This is honestly pretty confusing, but if I'm understanding your analogy between timefulness and goodness properly, perhaps I am just understanding this distinction under different terminology. Would calling it "of God's (fulfilled) jurisdiction to cause" be another way of describing this "of God's self"? But then perhaps this part will just make more sense as I get more familiar with the importance of the notion of aseity.

I otherwise think I'm understanding the purpose of distinguishing God as the source of goodness rather goodness itself though, and I at this point feel I've internalized a position based on your posts here that's stronger than (and at odds with) my opening post. I guess the way I currently understand it, since God is perfection (e.g. Jesus as God means Jesus is a perfect human) and since calling something good/bad is a measure of its perfection (with good being the end that approaches perfection) then that's sufficient to say that God is omnibenevolent. Conversely, since perfection is a standard that allows the measuring of good and evil, evil doesn't have a "perfect" standard in any sense and is better understood as the degree of absence of good, in its teleological sense.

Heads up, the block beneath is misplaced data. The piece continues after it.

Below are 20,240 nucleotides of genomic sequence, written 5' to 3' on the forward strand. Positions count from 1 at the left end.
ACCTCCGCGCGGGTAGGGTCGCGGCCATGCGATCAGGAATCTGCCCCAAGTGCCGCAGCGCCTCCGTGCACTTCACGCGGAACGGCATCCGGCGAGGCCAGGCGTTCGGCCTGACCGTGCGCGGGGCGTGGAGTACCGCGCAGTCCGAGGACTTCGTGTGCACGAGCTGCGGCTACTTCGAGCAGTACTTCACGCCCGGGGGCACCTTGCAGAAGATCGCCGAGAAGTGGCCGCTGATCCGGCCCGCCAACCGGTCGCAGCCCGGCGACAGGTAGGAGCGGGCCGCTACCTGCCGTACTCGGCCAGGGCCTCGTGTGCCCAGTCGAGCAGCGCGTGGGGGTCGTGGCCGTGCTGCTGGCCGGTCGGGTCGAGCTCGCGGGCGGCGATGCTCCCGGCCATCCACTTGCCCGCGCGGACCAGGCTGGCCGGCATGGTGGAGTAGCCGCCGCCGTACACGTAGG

ETA:

Craig’s idea of God’s relationship to time is this: Without creation God is timeless, but subsequent to creation God logically becomes temporal and enters into time in virtue of His true relations with the created order.


This is a bit of a tangent, but I get the impression this isn't necessarily in conflict with Divine Simplicity? (You mentioned you agree with a lot of Craig's points as well as coming into adherence with Divine Simplicity.) I ask less because I see a conflict but rather that I currently see these as not essentially incompatible and feel inclined to agree with both ideas myself.